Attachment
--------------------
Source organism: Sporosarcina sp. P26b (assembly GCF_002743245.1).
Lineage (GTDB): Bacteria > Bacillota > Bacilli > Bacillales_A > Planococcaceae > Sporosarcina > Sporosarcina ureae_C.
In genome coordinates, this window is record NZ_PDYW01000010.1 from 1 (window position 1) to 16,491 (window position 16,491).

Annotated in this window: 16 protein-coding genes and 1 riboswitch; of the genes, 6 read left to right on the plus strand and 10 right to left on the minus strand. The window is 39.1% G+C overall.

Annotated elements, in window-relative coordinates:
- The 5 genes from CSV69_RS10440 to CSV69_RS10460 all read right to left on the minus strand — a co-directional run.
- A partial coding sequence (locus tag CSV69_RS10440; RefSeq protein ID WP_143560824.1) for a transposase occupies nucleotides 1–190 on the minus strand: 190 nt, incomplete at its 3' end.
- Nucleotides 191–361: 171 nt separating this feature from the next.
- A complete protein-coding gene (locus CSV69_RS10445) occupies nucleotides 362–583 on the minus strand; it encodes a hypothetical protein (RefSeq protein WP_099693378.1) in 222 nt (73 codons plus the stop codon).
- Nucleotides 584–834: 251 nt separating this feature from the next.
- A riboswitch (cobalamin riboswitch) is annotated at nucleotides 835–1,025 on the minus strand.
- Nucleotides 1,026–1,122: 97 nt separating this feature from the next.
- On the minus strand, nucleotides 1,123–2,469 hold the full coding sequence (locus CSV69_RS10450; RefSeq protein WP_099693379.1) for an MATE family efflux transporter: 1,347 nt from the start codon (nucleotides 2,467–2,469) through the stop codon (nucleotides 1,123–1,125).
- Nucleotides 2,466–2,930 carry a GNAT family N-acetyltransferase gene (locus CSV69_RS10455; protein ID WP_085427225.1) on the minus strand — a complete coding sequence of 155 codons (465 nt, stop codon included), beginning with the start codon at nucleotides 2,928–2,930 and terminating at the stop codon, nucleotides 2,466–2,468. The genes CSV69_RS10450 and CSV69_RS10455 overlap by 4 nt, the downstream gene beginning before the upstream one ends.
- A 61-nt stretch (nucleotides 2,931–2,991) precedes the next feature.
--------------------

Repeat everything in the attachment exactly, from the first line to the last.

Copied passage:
Source organism: Sporosarcina sp. P26b (assembly GCF_002743245.1).
Lineage (GTDB): Bacteria > Bacillota > Bacilli > Bacillales_A > Planococcaceae > Sporosarcina > Sporosarcina ureae_C.
In genome coordinates, this window is record NZ_PDYW01000010.1 from 1 (window position 1) to 16,491 (window position 16,491).

Annotated in this window: 16 protein-coding genes and 1 riboswitch; of the genes, 6 read left to right on the plus strand and 10 right to left on the minus strand. The window is 39.1% G+C overall.

Annotated elements, in window-relative coordinates:
- The 5 genes from CSV69_RS10440 to CSV69_RS10460 all read right to left on the minus strand — a co-directional run.
- A partial coding sequence (locus tag CSV69_RS10440; RefSeq protein ID WP_143560824.1) for a transposase occupies nucleotides 1–190 on the minus strand: 190 nt, incomplete at its 3' end.
- Nucleotides 191–361: 171 nt separating this feature from the next.
- A complete protein-coding gene (locus CSV69_RS10445) occupies nucleotides 362–583 on the minus strand; it encodes a hypothetical protein (RefSeq protein WP_099693378.1) in 222 nt (73 codons plus the stop codon).
- Nucleotides 584–834: 251 nt separating this feature from the next.
- A riboswitch (cobalamin riboswitch) is annotated at nucleotides 835–1,025 on the minus strand.
- Nucleotides 1,026–1,122: 97 nt separating this feature from the next.
- On the minus strand, nucleotides 1,123–2,469 hold the full coding sequence (locus CSV69_RS10450; RefSeq protein WP_099693379.1) for an MATE family efflux transporter: 1,347 nt from the start codon (nucleotides 2,467–2,469) through the stop codon (nucleotides 1,123–1,125).
- Nucleotides 2,466–2,930 carry a GNAT family N-acetyltransferase gene (locus CSV69_RS10455; protein ID WP_085427225.1) on the minus strand — a complete coding sequence of 155 codons (465 nt, stop codon included), beginning with the start codon at nucleotides 2,928–2,930 and terminating at the stop codon, nucleotides 2,466–2,468. The genes CSV69_RS10450 and CSV69_RS10455 overlap by 4 nt, the downstream gene beginning before the upstream one ends.
- A 61-nt stretch (nucleotides 2,931–2,991) precedes the next feature.